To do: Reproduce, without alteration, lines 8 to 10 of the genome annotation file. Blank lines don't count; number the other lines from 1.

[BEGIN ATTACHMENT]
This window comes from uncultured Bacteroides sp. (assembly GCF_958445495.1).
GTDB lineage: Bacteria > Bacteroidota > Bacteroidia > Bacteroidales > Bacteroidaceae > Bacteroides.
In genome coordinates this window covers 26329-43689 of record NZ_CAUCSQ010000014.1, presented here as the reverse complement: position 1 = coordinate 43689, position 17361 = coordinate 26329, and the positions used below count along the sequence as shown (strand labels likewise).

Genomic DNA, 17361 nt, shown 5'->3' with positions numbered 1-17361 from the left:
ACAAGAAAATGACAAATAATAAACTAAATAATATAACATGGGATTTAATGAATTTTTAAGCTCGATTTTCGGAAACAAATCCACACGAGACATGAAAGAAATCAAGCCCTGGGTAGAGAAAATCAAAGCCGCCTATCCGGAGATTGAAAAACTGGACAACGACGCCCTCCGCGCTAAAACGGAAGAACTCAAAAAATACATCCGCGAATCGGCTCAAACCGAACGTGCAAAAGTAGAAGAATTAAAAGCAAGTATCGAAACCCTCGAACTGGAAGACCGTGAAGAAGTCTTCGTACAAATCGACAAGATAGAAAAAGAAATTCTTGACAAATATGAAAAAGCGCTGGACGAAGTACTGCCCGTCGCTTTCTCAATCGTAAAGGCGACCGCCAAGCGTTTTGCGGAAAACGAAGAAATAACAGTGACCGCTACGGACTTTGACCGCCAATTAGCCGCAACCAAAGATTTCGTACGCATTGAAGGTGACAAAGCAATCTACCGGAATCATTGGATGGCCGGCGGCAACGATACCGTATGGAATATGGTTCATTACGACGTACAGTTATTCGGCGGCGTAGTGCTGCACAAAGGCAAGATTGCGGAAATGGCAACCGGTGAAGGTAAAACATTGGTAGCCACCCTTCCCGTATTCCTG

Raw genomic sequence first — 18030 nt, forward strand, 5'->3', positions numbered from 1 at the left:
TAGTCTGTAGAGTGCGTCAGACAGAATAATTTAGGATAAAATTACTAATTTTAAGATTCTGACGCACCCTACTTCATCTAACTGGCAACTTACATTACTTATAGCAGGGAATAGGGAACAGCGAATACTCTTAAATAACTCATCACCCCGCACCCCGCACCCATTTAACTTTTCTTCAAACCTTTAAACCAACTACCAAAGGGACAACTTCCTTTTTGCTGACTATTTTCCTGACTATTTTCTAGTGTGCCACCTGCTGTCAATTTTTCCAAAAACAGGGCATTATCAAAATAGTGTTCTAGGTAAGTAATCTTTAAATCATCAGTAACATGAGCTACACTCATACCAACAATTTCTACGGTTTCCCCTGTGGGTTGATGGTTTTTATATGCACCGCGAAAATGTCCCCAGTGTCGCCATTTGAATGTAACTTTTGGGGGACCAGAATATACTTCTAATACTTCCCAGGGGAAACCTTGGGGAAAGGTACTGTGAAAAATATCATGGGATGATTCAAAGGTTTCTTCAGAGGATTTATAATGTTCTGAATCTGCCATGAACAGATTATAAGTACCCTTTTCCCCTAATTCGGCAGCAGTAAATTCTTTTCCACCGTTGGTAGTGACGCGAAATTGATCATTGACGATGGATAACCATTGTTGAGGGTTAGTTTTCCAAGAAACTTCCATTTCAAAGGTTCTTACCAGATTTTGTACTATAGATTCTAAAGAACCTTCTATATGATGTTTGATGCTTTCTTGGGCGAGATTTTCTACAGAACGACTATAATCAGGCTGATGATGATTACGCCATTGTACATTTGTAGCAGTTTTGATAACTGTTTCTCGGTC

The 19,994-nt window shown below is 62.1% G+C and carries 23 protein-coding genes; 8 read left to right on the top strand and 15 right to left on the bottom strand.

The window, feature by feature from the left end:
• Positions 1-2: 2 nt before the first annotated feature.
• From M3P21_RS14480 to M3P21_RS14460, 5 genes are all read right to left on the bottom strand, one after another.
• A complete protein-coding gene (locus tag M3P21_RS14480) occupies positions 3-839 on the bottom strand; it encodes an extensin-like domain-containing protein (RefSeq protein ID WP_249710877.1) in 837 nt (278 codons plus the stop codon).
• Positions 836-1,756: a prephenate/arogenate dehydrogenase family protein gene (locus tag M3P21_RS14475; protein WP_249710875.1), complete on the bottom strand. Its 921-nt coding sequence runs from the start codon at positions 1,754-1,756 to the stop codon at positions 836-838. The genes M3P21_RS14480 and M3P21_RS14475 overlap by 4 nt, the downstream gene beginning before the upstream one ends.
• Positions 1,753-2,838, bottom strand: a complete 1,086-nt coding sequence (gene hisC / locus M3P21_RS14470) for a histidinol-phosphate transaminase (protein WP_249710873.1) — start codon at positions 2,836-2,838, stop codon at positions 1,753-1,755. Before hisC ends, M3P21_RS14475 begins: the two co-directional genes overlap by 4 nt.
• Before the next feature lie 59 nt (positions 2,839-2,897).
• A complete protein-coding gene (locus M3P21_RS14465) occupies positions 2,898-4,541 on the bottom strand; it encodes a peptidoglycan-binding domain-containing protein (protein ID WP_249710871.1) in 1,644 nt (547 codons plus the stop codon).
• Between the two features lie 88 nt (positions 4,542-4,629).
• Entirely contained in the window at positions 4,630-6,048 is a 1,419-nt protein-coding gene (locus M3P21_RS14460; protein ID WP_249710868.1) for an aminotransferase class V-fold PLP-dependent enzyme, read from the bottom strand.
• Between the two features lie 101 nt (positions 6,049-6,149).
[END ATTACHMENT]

The 19,994-nt window shown below is 62.1% G+C and carries 23 protein-coding genes; 8 read left to right on the top strand and 15 right to left on the bottom strand.

The window, feature by feature from the left end:
• Positions 1-2: 2 nt before the first annotated feature.